Lecturers prescribe essays to allow you to demonstrate your academic skills. A skilfully written essay is one that:
Thus, when they are marking, lecturers will ask various questions of your essay; before you submit your paper you need to ask the same questions. These questions are elaborated in this LibGuide and its links.
Taking notes from sources is the next step of the essay writing process. This step will allow you to make sense of the information you encounter, to make it your own.
Reading techniques - experiment with the techniques summarised below
Always familiarise yourself with the reading material by gaining an overview and / or skimming before reading in detail.
For example, a book:
For example, a journal article or book chapter:
Before you start researching or writing, you need to spend some time brainstorming, because this is when you define what the essay question asks you to do. You brainstorm to generate ideas and to add to your understanding and analysis of the question.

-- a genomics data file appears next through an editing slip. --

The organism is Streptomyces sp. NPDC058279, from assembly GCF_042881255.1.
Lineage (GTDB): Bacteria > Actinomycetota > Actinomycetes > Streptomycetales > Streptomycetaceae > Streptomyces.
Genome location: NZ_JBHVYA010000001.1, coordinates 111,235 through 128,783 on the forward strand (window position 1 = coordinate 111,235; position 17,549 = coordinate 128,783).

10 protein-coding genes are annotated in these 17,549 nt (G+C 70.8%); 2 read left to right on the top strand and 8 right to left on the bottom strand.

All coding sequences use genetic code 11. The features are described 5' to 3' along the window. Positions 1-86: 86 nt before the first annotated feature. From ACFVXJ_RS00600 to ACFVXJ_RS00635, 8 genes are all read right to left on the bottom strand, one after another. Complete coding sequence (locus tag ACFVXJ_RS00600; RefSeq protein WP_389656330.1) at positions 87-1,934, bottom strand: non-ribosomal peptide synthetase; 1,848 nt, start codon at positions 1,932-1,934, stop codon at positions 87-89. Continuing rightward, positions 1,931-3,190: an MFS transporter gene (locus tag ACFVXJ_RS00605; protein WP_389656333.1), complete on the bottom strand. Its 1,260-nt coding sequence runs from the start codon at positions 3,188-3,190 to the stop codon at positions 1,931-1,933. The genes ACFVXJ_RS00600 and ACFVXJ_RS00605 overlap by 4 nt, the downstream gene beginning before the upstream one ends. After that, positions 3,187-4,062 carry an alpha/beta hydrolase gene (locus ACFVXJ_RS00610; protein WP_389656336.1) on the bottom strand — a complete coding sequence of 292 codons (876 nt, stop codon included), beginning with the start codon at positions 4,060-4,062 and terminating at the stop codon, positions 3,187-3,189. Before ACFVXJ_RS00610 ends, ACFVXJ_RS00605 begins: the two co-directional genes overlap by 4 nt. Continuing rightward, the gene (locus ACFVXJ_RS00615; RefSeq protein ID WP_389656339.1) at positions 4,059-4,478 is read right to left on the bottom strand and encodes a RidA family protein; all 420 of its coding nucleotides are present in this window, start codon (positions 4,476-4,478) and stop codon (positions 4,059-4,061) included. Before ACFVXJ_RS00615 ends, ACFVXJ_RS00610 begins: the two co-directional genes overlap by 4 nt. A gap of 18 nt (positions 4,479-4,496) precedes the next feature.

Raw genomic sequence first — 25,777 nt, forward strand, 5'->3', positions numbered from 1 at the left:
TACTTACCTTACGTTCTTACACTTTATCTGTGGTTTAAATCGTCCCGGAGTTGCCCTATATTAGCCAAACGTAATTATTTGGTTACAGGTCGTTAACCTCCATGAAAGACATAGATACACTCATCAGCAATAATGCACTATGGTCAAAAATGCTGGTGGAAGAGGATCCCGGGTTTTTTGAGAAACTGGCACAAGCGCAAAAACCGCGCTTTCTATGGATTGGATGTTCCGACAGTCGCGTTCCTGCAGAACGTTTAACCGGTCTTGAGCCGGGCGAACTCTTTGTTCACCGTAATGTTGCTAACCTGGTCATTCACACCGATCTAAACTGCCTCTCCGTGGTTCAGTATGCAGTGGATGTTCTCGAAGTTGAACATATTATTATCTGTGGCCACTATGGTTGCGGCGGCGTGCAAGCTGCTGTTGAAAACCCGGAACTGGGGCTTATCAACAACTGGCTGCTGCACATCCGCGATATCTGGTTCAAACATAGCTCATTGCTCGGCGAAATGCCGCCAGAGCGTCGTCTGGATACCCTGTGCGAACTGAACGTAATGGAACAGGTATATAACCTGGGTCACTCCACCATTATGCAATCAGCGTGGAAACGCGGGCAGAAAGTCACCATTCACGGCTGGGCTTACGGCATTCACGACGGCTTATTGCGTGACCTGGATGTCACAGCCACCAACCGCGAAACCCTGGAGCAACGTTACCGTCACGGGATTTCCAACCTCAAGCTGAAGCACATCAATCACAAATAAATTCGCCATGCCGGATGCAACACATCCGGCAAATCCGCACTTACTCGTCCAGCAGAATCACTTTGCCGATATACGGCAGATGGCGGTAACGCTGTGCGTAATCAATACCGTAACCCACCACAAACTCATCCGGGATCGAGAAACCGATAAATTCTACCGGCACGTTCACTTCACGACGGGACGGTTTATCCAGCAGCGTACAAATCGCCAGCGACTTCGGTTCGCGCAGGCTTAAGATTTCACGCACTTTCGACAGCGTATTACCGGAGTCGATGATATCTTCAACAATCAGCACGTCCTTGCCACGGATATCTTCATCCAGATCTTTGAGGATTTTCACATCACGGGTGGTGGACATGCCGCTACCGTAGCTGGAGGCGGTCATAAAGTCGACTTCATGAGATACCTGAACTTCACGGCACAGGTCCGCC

There are some general questions about your assessment that it might pay to ask before you start writing:
Once you have addressed these questions, you will need to deconstruct the topic. Look at the essay title carefully - word by word. You need a clear understanding of each word or phrase in the question. Use a specialist subject dictionary, not a general one, or a glossary, to check unfamiliar technical or non-technical words or phrases.
Ask further questions of your topic:
This stage is the most intellectually demanding of the entire essay writing process. You need to analyse your notes. Analysis means breaking down a large complex topic into smaller, simpler categories. For example, imagine you have to write a 2000 word essay. If you take off 500 words for the introduction and conclusion, you then have 1500 words for the main body of the essay. By dividing that into three, four or five sections, you end up having to write just 300 to 500 words on each. That’s only a few paragraphs per section.
Your essay needs to adhere to the following structure: